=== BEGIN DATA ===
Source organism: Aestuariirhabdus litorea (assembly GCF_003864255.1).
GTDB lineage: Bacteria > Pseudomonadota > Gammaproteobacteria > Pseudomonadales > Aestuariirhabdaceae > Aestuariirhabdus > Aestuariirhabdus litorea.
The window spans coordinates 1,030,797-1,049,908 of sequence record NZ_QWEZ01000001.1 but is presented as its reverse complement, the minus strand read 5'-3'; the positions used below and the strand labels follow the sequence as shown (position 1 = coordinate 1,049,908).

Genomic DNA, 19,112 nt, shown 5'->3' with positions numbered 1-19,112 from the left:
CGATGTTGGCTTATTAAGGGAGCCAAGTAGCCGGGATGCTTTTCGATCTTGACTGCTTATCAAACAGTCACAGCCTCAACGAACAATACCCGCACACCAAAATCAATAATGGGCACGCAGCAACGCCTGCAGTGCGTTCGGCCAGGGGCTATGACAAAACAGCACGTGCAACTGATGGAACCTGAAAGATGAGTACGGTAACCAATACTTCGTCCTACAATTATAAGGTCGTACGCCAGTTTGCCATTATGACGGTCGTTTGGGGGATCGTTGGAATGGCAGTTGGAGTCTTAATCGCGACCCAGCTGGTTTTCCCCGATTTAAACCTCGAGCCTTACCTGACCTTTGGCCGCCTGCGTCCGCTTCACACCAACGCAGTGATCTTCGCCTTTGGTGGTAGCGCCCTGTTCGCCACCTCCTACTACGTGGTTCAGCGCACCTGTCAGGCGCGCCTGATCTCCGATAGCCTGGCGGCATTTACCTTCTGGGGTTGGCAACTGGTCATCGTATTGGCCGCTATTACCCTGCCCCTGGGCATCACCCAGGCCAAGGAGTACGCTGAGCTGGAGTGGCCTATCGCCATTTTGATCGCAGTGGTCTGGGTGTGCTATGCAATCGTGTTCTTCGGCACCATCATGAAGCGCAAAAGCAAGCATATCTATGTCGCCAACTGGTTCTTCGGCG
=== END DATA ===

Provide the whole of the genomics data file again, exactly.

Source organism: Aestuariirhabdus litorea (assembly GCF_003864255.1).
GTDB lineage: Bacteria > Pseudomonadota > Gammaproteobacteria > Pseudomonadales > Aestuariirhabdaceae > Aestuariirhabdus > Aestuariirhabdus litorea.
The window spans coordinates 1,030,797-1,049,908 of sequence record NZ_QWEZ01000001.1 but is presented as its reverse complement, the minus strand read 5'-3'; the positions used below and the strand labels follow the sequence as shown (position 1 = coordinate 1,049,908).

Genomic DNA, 19,112 nt, shown 5'->3' with positions numbered 1-19,112 from the left:
CGATGTTGGCTTATTAAGGGAGCCAAGTAGCCGGGATGCTTTTCGATCTTGACTGCTTATCAAACAGTCACAGCCTCAACGAACAATACCCGCACACCAAAATCAATAATGGGCACGCAGCAACGCCTGCAGTGCGTTCGGCCAGGGGCTATGACAAAACAGCACGTGCAACTGATGGAACCTGAAAGATGAGTACGGTAACCAATACTTCGTCCTACAATTATAAGGTCGTACGCCAGTTTGCCATTATGACGGTCGTTTGGGGGATCGTTGGAATGGCAGTTGGAGTCTTAATCGCGACCCAGCTGGTTTTCCCCGATTTAAACCTCGAGCCTTACCTGACCTTTGGCCGCCTGCGTCCGCTTCACACCAACGCAGTGATCTTCGCCTTTGGTGGTAGCGCCCTGTTCGCCACCTCCTACTACGTGGTTCAGCGCACCTGTCAGGCGCGCCTGATCTCCGATAGCCTGGCGGCATTTACCTTCTGGGGTTGGCAACTGGTCATCGTATTGGCCGCTATTACCCTGCCCCTGGGCATCACCCAGGCCAAGGAGTACGCTGAGCTGGAGTGGCCTATCGCCATTTTGATCGCAGTGGTCTGGGTGTGCTATGCAATCGTGTTCTTCGGCACCATCATGAAGCGCAAAAGCAAGCATATCTATGTCGCCAACTGGTTCTTCGGCG